Document Type

DNP Project


School of Nursing

Date of Degree

Spring 2023


Doctor of Nursing Practice (DNP)

Primary Advisor

Dr. Karen J. Whitt, Ph.D., APRN, AGN-BC, FNP-C, FAANP; Dr. Billy Mullins, DNP, RN, NE-BC


Remote video monitoring technology (RVM); Patient Outcomes


Background: Reducing patient falls remains a challenge for many acute care hospitals. Sitters (1:1 observation) are often utilized as an intervention to mitigate this. This costly intervention has drained both personnel and financial resources, forcing hospitals to find less costly alternatives to achieve the same safety outcomes. Remote video monitoring technology (RVM) is an innovative technology that supports the monitoring of multiple patients by one observer from a remote location and is an effective alternative in reducing patient falls and/or injury and associated costs.

Aim: The goal of this evidence-based practice initiative was to evaluate the effectiveness of RVM compared to standard care (1:1 observation) on the following outcomes: patient falls, sitter utilization, sitter costs, patient satisfaction, and staff satisfaction.

Methods: This evidence-based practice initiative was conducted on adult non-suicidal, verbally directable patients across two medical-surgical units in a large academic medical center. A pre/post-study design was used to compare data on patient falls, sitter utilization, sitter costs, patient satisfaction, and staff satisfaction before and after RVM implementation on two inpatient hospital units.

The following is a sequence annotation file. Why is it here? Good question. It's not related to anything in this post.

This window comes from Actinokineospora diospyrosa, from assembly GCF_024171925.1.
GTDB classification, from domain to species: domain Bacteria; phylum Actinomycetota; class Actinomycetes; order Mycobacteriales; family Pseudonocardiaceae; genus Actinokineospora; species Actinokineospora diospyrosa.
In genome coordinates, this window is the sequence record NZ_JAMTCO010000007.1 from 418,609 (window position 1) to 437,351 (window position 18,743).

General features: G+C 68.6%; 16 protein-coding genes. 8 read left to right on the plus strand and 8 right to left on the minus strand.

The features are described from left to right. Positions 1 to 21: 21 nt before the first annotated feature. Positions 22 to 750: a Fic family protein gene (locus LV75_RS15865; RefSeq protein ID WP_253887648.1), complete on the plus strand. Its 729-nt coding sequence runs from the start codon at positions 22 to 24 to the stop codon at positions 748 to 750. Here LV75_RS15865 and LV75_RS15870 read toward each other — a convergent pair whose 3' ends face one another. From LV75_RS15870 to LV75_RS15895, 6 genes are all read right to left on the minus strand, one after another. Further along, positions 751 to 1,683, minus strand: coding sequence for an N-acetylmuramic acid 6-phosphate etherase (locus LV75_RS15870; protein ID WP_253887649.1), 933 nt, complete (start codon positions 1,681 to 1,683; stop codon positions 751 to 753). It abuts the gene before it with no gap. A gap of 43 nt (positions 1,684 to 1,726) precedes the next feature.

Results: There was an 18% decrease in patient falls across both units after RVM implementation. After RVM implementation, there was a statistically significant decrease in both the mean total number of combined sitter hours and combined sitter dollars (t (4) =2.517, p=.033), with a 45% decrease in sitter hours and a 45% decrease in sitter dollars across both units. Additionally, mean staff satisfaction ratings were significantly higher post-implementation compared to pre-implementation (p<.05). This technology did not impact patient satisfaction scores.

Conclusion: Utilizing RVM as an alternative to 1:1 observation can improve patient safety by potentially decreasing patient falls, decreasing sitter utilization and costs, and improving staff satisfaction

Open Access


Included in

Nursing Commons



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